alec_guinness_marcus_aurelius

Marcus Aurelius (aka Alec Guinness)

Our conversation turned philosophical. I said I’d like to invest in sustainable energy, and that for me investment isn’t purely about financial return, but to support industries/companies that are doing important work. I also told him that while I was riding around the island, seeing how everything worked, the concept of “owning” land started sounding insane to me. We talked about the Native Americans supposedly “selling” their land to the Colonists, and the whole idea of people owning land because somebody at some point claimed it, saying, “Up to this rock. This is mine.”

Joe from New Jersey asked if I’d read Marcus Aurelius’ Meditations. Apparently Aurelius, a Stoic, had a few things to say about co-existing with nature, in addition to being a real smartypants in general. I’ve added it to the to-do list.

By the way, Block Island (owned by Rhode Island, which is not an island) was once a hill on the mainland, before the climate warmed and melting glaciers caused sea levels to rise around it. Interesting, eh?

recycling-bagBack in Montauk, I rode home from the ferry as my housemates arrived from the beach, their surfboards and beach chairs in tow. I saw that they’d added some recyclables to the bag I’d put next to the kitchen trash bin. Next stop: The Montauk Transfer Station, to find out what’s up . . . in my next post.

Oh, and I’m on page 88 of Moby Dick. OMG, now I know what all the talk is about.

xo,
Deb

p.s. Did you recycle on your summer vacation? Tell me in the comments! 🙂

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3 thoughts on “Stumped, and a Trip to an Island

  1. Pingback: What an enviro-dork does on her summer vacation (pt. 2) | waste management: the blog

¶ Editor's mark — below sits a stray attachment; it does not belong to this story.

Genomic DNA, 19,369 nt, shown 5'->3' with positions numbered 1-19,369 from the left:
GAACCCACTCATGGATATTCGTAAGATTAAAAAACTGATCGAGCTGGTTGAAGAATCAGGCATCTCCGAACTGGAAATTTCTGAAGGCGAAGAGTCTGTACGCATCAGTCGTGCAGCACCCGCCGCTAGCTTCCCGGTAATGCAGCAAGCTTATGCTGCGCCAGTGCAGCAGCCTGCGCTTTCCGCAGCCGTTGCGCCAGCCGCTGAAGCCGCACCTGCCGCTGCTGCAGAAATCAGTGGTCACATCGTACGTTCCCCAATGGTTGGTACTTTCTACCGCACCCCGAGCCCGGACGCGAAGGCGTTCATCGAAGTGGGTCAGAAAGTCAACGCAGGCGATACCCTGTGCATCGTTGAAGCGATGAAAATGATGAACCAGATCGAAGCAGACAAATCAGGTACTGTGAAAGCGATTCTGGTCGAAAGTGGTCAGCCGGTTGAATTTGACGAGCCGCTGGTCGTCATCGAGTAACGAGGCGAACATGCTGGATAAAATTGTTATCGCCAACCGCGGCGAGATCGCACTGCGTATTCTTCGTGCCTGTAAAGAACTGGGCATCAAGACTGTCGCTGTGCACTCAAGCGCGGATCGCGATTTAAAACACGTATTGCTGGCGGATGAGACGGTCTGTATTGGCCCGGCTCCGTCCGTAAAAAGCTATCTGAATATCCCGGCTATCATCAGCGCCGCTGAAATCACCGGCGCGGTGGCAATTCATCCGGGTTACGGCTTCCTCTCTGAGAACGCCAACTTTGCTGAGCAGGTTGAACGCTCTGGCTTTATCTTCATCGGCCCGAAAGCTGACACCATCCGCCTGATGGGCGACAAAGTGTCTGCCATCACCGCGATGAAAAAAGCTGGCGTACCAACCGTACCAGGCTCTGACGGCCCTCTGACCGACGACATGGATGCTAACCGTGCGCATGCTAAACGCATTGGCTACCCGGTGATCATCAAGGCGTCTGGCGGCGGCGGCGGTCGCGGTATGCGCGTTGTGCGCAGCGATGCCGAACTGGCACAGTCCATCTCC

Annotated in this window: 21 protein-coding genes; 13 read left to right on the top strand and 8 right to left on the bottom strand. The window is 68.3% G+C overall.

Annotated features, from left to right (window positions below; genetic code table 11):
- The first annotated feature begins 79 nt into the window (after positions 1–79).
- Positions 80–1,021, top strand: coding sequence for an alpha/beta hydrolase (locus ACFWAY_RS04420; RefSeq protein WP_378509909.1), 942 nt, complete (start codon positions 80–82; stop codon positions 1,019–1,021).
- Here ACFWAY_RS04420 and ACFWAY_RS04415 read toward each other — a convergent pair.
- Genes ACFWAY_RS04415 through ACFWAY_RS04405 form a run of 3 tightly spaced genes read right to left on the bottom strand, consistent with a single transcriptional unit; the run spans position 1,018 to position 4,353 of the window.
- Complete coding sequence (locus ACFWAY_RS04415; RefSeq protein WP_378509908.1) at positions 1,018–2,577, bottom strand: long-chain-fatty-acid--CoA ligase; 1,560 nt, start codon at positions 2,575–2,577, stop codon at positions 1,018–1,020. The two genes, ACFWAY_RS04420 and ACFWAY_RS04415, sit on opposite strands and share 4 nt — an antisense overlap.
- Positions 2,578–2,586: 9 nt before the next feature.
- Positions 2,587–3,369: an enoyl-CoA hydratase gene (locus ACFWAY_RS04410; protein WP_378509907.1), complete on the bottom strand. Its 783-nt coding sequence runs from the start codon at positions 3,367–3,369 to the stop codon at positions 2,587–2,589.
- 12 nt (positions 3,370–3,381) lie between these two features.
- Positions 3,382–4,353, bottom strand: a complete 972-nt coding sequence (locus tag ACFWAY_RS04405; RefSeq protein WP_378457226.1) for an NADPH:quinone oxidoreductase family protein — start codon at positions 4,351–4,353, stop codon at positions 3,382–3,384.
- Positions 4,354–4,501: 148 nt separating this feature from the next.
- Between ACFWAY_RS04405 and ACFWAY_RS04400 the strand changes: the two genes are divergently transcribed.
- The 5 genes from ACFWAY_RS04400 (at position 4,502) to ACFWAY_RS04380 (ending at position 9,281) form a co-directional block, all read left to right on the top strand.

2. Wow, you sure pack a LOT into these blogs — part of their (and your) charm, you free-range muse, you! Two things spark this comment:
    First and foremost: I’m so sorry to hear about your dad. I wish you and your family mountains of grace to help you all through this challenge.
    A distant second: I have never heard that wind turbines push warm air down to the base of the thing. Sounds like speculation or over-inflated effect to me, and I’m not even spectacularly pro-wind (there are so many other technologies that cause less ripping up of our ridge lines, noise and visual intrusion on neighbors, and killing of birds). I’d rather see solar wrung out of every space possible before sending up turbines. And, contrarian that I am, I want to see every means possible to combat climate change. Any confirmation available on the warm-air effect of turbines?

    Like

    1. Deb

      Thanks, Clare!! For the mountains of grace, and for challenging that rumor about the turbines! I will look into it (maybe after class tonight…OMG, it never ends…this schedule…)
      FYI, I’ll be doing a post on solar in the near future. (But I’m not revealing my angle yet–don’t wanna ruin the surprise!!)
      xo,
      Deb

      Like